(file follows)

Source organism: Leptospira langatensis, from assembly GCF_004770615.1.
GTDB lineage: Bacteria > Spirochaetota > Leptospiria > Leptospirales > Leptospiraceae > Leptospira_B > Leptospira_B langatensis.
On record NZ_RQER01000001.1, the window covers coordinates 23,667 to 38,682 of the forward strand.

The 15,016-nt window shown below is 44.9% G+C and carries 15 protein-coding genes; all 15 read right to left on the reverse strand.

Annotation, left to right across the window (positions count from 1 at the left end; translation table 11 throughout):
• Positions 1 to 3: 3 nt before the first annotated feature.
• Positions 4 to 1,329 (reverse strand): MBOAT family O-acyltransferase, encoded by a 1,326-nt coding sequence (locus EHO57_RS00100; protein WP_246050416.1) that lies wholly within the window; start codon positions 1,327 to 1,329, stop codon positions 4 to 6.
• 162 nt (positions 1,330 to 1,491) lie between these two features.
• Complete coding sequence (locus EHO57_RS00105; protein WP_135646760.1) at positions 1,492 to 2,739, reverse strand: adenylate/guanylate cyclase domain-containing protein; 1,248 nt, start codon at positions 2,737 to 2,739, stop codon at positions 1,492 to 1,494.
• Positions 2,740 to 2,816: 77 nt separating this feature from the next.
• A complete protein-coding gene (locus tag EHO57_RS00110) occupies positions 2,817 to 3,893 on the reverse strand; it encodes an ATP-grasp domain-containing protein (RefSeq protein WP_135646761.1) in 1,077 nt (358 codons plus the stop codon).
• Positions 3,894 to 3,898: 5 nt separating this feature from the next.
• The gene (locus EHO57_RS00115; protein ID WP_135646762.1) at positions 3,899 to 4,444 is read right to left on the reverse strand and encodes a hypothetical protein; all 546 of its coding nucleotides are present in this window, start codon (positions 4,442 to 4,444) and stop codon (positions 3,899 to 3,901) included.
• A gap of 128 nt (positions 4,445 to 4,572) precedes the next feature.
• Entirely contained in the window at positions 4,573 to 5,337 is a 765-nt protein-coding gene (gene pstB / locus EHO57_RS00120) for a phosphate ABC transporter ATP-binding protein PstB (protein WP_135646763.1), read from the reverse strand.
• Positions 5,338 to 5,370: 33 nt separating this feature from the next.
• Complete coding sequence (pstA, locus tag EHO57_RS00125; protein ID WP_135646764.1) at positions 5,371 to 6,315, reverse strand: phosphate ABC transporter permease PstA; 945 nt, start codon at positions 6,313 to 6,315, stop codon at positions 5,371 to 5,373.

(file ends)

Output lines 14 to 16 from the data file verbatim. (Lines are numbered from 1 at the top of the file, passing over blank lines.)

• A gap of 128 nt (positions 4,445 to 4,572) precedes the next feature.
• Entirely contained in the window at positions 4,573 to 5,337 is a 765-nt protein-coding gene (gene pstB / locus EHO57_RS00120) for a phosphate ABC transporter ATP-binding protein PstB (protein WP_135646763.1), read from the reverse strand.
• Positions 5,338 to 5,370: 33 nt separating this feature from the next.